After a little while in the country, and some help from bilingual locals (much thanks to Dennis and Daniel), I began to learn some colloquialisms unique to Costa Rica. How could anyone possibly get by without knowing mae, the local expression for ‘dude?’ And of course, there is the all-important Pura Vida, which would be impossible for anyone not to pick up on during their stay here, as it used constantly as a greeting, positive sentiment, and affirmation. The phrase, which translates to ‘good life,’ sums up everything that is quintessentially Costa Rican.
As I’ll be travelling on my own later, without the help of our skilled translators, I’ll hopefully continue to improve. Becoming at least somewhat fluent in Spanish is now an immediate goal of mine, and I suspect that the short amount of time I’ll spend in Latin America will be more conducive to that than my many years of classroom education.
Costa Rica is one of the world’s most environmentally forward-thinking nations. Some global indices rank it among the top performers in terms of renewable energy, air and water quality, and biodiversity protection. The average environmental footprint of a Costa Rican citizen is less than a quarter of that of a person living in America.
After spending any amount of time in Costa Rica, it’s impossible not to notice the abundance of recycling and composting programs, energy-efficient buildings and facilities, and similar programs, such as Payments for Environmental Services, which raises urban and rural poor individuals out of poverty while encouraging sustainability.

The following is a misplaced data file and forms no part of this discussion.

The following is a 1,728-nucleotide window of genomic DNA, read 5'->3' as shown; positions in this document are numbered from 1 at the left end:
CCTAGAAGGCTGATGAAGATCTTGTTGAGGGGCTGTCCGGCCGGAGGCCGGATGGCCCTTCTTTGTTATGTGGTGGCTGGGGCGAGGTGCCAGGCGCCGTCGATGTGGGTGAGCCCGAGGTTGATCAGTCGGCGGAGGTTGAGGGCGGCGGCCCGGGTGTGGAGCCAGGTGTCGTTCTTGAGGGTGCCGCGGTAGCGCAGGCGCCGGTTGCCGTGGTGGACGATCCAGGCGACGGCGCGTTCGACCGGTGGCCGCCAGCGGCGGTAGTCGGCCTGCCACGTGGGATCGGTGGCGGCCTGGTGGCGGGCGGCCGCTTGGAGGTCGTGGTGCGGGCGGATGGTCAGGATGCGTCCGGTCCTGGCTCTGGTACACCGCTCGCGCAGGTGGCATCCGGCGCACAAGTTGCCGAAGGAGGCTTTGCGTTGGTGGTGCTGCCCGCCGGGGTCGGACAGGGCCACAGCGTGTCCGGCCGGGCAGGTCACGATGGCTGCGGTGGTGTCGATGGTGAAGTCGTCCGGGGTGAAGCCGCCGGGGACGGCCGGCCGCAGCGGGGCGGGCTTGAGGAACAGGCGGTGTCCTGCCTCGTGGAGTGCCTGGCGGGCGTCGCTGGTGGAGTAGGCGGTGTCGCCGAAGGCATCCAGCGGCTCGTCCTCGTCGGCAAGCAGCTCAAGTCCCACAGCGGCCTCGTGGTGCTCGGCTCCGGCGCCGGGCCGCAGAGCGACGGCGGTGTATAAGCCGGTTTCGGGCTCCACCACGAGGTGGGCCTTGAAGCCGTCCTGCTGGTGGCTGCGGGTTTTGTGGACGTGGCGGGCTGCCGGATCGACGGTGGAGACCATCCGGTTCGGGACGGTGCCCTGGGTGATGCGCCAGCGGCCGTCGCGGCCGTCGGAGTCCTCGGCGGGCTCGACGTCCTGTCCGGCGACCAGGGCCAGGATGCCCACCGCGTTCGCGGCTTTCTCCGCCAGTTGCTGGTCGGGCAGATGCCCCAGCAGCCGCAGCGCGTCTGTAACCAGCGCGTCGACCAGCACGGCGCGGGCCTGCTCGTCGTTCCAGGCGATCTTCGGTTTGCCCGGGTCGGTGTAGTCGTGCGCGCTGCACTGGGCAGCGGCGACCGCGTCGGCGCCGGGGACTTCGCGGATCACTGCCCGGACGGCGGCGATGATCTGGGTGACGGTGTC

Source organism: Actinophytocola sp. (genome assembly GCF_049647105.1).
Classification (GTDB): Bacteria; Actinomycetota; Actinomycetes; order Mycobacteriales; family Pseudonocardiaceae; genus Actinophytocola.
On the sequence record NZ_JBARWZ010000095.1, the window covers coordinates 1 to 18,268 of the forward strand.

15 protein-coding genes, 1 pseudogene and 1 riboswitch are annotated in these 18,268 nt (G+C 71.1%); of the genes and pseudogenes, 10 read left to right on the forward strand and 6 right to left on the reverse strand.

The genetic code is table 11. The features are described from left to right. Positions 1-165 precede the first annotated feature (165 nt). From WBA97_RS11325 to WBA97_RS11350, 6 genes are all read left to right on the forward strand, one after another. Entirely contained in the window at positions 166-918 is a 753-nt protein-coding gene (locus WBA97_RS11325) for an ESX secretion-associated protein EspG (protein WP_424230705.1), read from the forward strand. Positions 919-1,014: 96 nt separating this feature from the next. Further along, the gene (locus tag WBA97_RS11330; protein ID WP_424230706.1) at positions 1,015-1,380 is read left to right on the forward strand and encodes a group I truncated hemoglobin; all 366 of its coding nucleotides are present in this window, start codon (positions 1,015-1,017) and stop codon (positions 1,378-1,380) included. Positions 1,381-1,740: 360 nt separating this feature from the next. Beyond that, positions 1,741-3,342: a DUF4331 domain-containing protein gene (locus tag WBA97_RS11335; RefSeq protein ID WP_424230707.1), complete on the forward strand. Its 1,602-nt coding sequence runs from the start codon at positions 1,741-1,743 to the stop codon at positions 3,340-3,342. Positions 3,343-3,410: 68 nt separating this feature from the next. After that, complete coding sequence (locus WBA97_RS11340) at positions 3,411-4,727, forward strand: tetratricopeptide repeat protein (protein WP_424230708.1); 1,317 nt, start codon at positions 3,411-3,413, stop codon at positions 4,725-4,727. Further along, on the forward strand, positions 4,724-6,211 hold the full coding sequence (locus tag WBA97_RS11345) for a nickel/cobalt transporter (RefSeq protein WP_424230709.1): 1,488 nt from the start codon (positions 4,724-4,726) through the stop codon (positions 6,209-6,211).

Green space is everywhere- spreading out in the middle of cities, nestled on university campuses, and surrounding popular tourist locations. In fact, nearly one-fourth of the country’s land is under environmental protection of some sort.
The commitment to environmental protection becomes even more readily apparent in rural areas. Large tracts of farmland are maintained by hand, many without the use of pesticides and herbicides. Cattle graze on the sides of country roads, keeping grasses and weeds under control while providing a food source with minimal environmental impact. The typical diet consists overwhelmingly of locally- and sustainably-grown foods.
As Costa Rica continues its development into an ever-more stable and globally important nation, it will face many challenges in maintaining its status as a ‘green’ country. Perhaps the largest enemy to this placid way of life will be a rise in consumerism. As more and more Western ideas are imported into the country, consumption can realistically be expected to rise. This shows itself in the establishment of malls and superstores, in an increased interest in the younger generation in clothes and electronics, and in the continued rise of an economically stable middle-class.
As long as the positive, life-affirming and nature-loving spirit that is characteristic of Costa Rican citizens endures, however, the country will continue to overcome any problems that it will undoubtedly face and continue leading the way in securing the future of our environment. - Emma Overstreet
The second week of our trip is being spent at the Monteverde Biological Reserve. We had another seminar, this time by Dr. Joseph Alan Pounds, about the impact of climate change on cloud forests.